Cold Frame Countdown

Summer is nearly here, and the cold frames are at maximum production:

Working Cold Frames, Copyright © 2009 Jade Leone Blackwater

We’ve built three cold frames so far this year.  The first was built and sown in February with radishes, lettuce, onions, and carrots.  The second two were constructed in April, and were sown at the new moon with a) corn and sunflowers; b) spinach, arugula, cilantro, snap peas, and marjoram.

First Cold Frame: Radish Cornucopia, Copyright © 2009 Jade Leone Blackwater

I’ve learned to incorporate radishes into more dishes than I ever imagined possible – nothing like a healthy radish surplus to help you get creative.  The spinach and arugula are now vigorous enough that I can pick leaves each day and they are replenished by the following evening.  The lettuce seems a little slow-moving, but that doesn’t worry me: there’s plenty more on the way!  Now that the cold frames are built, we will have a leg-up for winter and spring.  I’ll begin planting them around August to secure fresh vegetables long past the typical growing months.

Spinach and Arugula Cold Frame, Copyright © 2009 Jade Leone Blackwater

Another added benefit of cold frames: they are bunny and deer proof (unless, of course, you have some REALLY determined bunnies).  I’ve been keeping the corn-and-sunflowers cold frame closed most days and all nights to keep things really warm for vigorous growth; the other two cold frames have been spending all days open, and temperate nights too.  This is important because keeping them too warm would cause the spinach, radishes, arugula, cilantro, and others to “bolt” to flowers.

Corn and Sunflowers Cold Frame, Copyright © 2009 Jade Leone Blackwater

As you can see in these images, our sunflowers are just about ready for transplanting, and the corn will definitely be “knee-high by the fourth of July”.  In fact, these pictures were taken a week ago, and today everything has doubled from what’s shown here.  While it’s true that corn is one of many vegetables which does best when direct-sown, I chose this approach to help the plants along until the ground warms enough for planting.  The plan for the corn is two-fold: some of them will relocate to a new west-facing garden area currently being prepped, and others will be tested with the three sisters method when I plant the pumpkins and melons.

Sunflowers and Corn Sprouts, Copyright © 2009 Jade Leone Blackwater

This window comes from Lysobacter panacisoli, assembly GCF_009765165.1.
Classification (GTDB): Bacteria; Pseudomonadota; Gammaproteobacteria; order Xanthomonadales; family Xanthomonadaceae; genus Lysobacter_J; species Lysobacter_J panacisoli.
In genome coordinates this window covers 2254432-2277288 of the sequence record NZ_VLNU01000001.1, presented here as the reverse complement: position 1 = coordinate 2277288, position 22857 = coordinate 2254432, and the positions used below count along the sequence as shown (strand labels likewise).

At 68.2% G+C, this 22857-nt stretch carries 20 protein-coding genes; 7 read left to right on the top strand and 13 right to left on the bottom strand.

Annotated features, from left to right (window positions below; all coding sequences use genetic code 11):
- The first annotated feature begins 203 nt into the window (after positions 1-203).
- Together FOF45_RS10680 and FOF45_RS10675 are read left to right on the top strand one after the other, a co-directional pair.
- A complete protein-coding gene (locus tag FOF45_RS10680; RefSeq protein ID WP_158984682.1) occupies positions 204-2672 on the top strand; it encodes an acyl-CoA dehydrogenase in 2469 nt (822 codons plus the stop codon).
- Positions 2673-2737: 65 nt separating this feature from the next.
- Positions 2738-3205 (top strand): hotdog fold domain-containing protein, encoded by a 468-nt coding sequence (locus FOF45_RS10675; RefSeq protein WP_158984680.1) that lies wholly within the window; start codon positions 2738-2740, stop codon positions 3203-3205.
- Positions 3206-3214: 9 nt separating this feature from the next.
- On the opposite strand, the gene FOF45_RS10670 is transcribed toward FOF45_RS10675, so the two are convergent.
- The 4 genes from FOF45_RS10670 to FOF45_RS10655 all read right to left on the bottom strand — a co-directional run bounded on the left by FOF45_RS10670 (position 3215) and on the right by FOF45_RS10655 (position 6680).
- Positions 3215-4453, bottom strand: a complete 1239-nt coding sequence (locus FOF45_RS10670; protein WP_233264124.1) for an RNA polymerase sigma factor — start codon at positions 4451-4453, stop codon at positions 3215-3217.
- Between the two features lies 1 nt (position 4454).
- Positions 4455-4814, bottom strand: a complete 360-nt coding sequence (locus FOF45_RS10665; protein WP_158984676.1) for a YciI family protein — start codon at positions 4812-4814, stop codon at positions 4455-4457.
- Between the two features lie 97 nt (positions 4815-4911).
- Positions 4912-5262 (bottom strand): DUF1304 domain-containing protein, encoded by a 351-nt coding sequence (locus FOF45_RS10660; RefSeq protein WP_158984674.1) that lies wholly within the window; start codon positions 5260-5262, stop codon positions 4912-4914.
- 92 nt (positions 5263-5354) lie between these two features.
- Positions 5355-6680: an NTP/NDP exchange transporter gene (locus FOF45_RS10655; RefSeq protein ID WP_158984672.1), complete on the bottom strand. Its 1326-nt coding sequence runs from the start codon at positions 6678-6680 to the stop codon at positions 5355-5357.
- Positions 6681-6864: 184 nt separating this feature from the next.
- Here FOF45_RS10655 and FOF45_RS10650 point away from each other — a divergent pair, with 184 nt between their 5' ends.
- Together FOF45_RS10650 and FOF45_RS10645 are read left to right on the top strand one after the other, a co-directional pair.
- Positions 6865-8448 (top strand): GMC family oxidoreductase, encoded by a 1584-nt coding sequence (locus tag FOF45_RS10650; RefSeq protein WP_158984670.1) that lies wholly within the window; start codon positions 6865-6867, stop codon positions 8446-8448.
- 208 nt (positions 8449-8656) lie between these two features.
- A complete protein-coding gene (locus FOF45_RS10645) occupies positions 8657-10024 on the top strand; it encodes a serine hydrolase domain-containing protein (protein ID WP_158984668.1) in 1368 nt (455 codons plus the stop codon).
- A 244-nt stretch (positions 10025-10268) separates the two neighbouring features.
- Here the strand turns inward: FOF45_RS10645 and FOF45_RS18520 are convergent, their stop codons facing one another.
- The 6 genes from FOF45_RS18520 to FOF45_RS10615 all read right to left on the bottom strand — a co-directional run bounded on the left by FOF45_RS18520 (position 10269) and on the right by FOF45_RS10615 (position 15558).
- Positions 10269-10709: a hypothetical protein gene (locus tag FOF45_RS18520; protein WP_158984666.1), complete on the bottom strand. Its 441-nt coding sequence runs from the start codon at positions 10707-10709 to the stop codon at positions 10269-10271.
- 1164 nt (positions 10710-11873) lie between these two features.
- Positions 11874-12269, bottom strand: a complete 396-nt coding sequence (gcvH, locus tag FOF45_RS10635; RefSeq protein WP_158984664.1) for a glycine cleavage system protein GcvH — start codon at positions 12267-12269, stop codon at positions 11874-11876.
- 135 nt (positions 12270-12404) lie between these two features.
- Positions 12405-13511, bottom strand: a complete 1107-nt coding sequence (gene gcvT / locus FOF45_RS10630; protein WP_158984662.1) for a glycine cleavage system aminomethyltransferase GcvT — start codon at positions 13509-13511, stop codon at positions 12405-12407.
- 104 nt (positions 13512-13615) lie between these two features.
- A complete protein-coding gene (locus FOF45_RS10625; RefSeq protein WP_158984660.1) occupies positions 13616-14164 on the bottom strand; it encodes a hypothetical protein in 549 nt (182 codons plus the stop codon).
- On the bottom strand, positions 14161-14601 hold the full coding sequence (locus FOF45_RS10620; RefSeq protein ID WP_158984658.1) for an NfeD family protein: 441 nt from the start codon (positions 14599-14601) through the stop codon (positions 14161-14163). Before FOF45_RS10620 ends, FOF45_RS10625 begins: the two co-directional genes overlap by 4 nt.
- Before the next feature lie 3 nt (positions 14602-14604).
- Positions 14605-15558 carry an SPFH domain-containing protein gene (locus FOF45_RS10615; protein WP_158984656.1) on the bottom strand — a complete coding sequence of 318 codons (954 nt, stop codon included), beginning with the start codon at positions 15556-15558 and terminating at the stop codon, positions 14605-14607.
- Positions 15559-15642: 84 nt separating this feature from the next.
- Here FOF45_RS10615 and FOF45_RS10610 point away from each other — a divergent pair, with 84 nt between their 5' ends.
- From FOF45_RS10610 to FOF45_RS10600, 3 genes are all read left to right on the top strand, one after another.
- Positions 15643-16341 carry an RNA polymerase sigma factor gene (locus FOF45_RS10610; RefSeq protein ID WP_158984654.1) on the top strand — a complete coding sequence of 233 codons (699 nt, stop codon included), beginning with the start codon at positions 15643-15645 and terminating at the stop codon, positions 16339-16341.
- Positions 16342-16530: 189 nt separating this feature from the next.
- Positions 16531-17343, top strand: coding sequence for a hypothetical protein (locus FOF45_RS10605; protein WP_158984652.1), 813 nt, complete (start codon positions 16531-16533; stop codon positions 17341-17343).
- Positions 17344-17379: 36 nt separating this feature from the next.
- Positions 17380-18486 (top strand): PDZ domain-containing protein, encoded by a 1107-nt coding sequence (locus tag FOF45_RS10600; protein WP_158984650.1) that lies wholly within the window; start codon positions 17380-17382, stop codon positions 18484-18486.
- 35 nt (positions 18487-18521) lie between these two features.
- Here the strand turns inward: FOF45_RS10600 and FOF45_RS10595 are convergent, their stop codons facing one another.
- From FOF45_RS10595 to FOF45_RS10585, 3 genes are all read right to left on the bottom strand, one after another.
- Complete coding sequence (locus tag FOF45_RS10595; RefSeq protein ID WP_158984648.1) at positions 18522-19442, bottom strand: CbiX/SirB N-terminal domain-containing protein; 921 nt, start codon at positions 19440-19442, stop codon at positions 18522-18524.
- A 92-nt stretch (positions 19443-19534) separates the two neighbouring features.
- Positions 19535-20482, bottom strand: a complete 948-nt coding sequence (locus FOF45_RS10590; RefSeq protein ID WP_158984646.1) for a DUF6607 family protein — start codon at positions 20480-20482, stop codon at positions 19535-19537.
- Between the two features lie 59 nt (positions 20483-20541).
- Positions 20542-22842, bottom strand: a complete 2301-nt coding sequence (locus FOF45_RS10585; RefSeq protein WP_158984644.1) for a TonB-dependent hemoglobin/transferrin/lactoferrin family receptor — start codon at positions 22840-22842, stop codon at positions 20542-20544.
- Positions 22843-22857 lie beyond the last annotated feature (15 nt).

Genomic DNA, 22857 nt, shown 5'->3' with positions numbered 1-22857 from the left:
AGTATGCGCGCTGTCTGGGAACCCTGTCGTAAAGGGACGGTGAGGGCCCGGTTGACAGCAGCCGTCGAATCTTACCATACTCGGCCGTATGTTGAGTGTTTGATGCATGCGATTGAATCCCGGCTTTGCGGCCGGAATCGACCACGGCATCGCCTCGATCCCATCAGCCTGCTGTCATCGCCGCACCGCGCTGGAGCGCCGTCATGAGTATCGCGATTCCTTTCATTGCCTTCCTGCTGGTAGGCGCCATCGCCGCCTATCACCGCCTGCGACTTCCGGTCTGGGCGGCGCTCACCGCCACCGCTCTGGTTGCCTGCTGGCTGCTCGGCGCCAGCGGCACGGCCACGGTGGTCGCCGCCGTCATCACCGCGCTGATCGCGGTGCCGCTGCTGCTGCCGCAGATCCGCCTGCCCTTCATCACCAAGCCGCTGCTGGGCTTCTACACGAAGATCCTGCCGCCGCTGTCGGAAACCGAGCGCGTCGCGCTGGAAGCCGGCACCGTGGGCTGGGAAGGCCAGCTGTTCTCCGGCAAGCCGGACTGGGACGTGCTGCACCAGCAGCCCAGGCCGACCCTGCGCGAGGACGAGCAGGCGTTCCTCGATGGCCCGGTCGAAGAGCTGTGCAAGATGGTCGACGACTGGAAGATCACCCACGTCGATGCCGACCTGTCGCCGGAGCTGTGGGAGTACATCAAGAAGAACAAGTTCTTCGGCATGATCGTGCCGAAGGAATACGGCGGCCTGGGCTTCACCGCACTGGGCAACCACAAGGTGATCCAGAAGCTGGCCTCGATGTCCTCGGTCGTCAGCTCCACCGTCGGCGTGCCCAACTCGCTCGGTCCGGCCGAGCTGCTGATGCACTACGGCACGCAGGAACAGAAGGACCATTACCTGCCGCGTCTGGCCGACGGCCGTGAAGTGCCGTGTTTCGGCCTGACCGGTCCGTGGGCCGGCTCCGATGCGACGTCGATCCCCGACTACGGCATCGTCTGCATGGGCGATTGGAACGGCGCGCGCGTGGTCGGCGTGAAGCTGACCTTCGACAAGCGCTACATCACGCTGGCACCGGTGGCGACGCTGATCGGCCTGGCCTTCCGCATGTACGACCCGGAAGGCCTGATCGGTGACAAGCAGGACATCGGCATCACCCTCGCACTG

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A Look Ahead at Spring Gardening

Sunflowers, August 2007, © Copyright 2008 Jade Leone Blackwater

The above image shows the southern-most corner of our garden in August 2007.  As you can see our giant sunflowers were in their finest blossoms last August, attended daily by bees and birds from sunup to sundown. 

The equinox is still six weeks away, and those months will be cold for many of us in the Northern Hemisphere.  Don’t let the lingering cold months fool you: now is the time to begin planning your spring, summer, and autumn plantings, and to begin seedlings for tomatoes and peppers indoors.  (If the soil is soft enough, this can also be a great time to prep soil with compost or wood ash, and pull out stubborn root balls.)

Sleeping Garden, January 2008, © Copyright 2008 Jade Leone Blackwater 

My garden in Chester County, Pennsylvania will soon see enough warmth to begin germinating seeds in the cold frame.  Once that happens, I’ll be sowing carrots, radishes, cilantro (coriander) lettuce, spinach, onions, and a few others.  I like to select vegetables that are easy to grow, and that suit our tastes and cooking habits.

Arugula, January 2008, © Copyright 2008 Jade Leone Blackwater 

Fortunately we have a major arugula patch thanks to its wonderful proliferative qualities, so I won’t need to grow any in the cold frame.  The arugula and sorrel have been happy to overwinter in the main garden.  As you can see in these pictures, the cold freezes and snows wilt and kill the outer leaves, while the center of the plant remains vibrant and alive.  As soon as things warm up the plants will grow a fresh set of small leaves, and voilà – fresh salad!

Garden Sorrel, January 2008, © Copyright 2008 Jade Leone Blackwater

With any extra room in my cold frame, I may see how early I can get jalapeños to start from seed.  I’ve been told that the cold spring months are the perfect time to grow a “salsa garden.”  I promise delicious salsa images and ideas here at AppleJade this summer.

If you want to get started with a cold frame this season, but don’t have the time or means to build one, here are a few places to get you started:

Seeds of Change is a great place to find organic and heirloom seed varieties.  They also offer gardening supplies, including their Collapsible Coldframe and Deluxe Coldframe.

Planet Natural also offers a variety of heirloom seeds, and many natural gardening supplies and pest controls.  They offer Single Cold Frame and Double Cold Frame kits.   

To learn more about using (and building) cold frames I recommend you explore the book Four Season Harvest by Eliot Coleman.  Once I get started with planting my cold frame, I’ll be sharing step-by-step pictures at AppleJade with ideas for your own gardens.  Have a question, idea, or suggestion?  Leave me a comment, or contact me!